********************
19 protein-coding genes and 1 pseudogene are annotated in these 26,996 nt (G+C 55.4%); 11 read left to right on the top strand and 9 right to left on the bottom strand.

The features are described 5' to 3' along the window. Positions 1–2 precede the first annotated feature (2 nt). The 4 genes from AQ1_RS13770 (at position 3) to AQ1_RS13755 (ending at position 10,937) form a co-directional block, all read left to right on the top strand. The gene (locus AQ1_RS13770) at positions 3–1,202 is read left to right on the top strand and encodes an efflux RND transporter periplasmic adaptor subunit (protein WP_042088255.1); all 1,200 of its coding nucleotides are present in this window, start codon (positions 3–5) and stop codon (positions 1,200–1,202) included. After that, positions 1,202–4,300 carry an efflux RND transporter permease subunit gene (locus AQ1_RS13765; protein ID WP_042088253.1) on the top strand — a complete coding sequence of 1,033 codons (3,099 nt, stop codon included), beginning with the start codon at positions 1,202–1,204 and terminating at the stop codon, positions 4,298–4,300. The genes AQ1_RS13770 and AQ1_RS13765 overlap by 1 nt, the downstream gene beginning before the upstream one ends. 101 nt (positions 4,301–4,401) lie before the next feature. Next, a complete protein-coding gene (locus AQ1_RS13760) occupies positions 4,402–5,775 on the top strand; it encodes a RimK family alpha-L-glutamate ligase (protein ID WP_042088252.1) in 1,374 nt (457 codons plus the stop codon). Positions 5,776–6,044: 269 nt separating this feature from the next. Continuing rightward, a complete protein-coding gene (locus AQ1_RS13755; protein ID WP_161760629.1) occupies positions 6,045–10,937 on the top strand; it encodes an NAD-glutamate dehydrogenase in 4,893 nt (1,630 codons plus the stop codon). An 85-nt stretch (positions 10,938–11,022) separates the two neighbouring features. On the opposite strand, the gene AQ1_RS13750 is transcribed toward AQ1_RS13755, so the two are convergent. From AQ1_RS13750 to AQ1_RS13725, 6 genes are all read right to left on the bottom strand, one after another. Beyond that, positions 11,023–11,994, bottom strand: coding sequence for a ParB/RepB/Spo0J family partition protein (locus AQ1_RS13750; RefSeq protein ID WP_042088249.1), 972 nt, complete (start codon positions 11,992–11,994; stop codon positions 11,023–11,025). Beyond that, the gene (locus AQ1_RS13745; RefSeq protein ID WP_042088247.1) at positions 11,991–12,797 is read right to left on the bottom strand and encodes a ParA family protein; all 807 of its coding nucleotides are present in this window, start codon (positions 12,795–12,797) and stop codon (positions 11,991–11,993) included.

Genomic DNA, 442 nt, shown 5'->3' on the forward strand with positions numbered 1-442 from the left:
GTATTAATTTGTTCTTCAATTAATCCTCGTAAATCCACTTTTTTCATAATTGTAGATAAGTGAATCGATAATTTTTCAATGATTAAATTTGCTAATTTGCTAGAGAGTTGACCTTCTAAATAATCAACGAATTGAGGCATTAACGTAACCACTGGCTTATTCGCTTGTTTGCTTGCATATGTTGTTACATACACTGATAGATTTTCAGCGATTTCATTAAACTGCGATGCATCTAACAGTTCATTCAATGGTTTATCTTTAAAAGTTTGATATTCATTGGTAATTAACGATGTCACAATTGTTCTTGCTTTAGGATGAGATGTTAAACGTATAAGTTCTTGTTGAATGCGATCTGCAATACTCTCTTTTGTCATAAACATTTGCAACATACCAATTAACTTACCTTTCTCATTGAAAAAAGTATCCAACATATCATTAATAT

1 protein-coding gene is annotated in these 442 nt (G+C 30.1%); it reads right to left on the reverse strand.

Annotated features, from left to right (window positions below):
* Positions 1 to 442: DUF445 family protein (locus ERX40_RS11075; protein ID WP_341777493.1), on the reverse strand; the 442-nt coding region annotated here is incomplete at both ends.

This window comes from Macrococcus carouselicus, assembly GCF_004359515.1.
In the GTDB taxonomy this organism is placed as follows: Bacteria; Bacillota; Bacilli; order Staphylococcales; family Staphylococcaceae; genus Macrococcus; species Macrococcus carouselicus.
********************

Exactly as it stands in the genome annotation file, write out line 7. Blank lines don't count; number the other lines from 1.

* Positions 1 to 442: DUF445 family protein (locus ERX40_RS11075; protein ID WP_341777493.1), on the reverse strand; the 442-nt coding region annotated here is incomplete at both ends.